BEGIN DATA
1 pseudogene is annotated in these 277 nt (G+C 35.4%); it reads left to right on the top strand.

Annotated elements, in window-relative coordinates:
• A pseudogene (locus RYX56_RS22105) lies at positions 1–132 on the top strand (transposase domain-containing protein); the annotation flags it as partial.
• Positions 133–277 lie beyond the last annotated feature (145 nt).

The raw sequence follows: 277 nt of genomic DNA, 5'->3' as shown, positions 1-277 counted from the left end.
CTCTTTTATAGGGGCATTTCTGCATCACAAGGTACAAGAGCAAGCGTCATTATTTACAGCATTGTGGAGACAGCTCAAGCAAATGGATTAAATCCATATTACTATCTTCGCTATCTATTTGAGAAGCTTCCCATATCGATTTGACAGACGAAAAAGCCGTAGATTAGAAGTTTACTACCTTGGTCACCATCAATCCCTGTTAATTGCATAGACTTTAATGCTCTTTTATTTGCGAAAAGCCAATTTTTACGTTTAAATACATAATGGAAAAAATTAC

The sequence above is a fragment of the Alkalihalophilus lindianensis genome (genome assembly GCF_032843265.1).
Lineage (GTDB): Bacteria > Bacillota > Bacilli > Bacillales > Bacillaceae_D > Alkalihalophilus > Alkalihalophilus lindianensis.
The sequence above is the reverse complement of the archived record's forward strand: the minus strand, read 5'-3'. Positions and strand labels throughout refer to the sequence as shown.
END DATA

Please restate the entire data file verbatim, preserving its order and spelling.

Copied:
1 pseudogene is annotated in these 277 nt (G+C 35.4%); it reads left to right on the top strand.

Annotated elements, in window-relative coordinates:
• A pseudogene (locus RYX56_RS22105) lies at positions 1–132 on the top strand (transposase domain-containing protein); the annotation flags it as partial.
• Positions 133–277 lie beyond the last annotated feature (145 nt).

The raw sequence follows: 277 nt of genomic DNA, 5'->3' as shown, positions 1-277 counted from the left end.
CTCTTTTATAGGGGCATTTCTGCATCACAAGGTACAAGAGCAAGCGTCATTATTTACAGCATTGTGGAGACAGCTCAAGCAAATGGATTAAATCCATATTACTATCTTCGCTATCTATTTGAGAAGCTTCCCATATCGATTTGACAGACGAAAAAGCCGTAGATTAGAAGTTTACTACCTTGGTCACCATCAATCCCTGTTAATTGCATAGACTTTAATGCTCTTTTATTTGCGAAAAGCCAATTTTTACGTTTAAATACATAATGGAAAAAATTAC

The sequence above is a fragment of the Alkalihalophilus lindianensis genome (genome assembly GCF_032843265.1).
Lineage (GTDB): Bacteria > Bacillota > Bacilli > Bacillales > Bacillaceae_D > Alkalihalophilus > Alkalihalophilus lindianensis.
The sequence above is the reverse complement of the archived record's forward strand: the minus strand, read 5'-3'. Positions and strand labels throughout refer to the sequence as shown.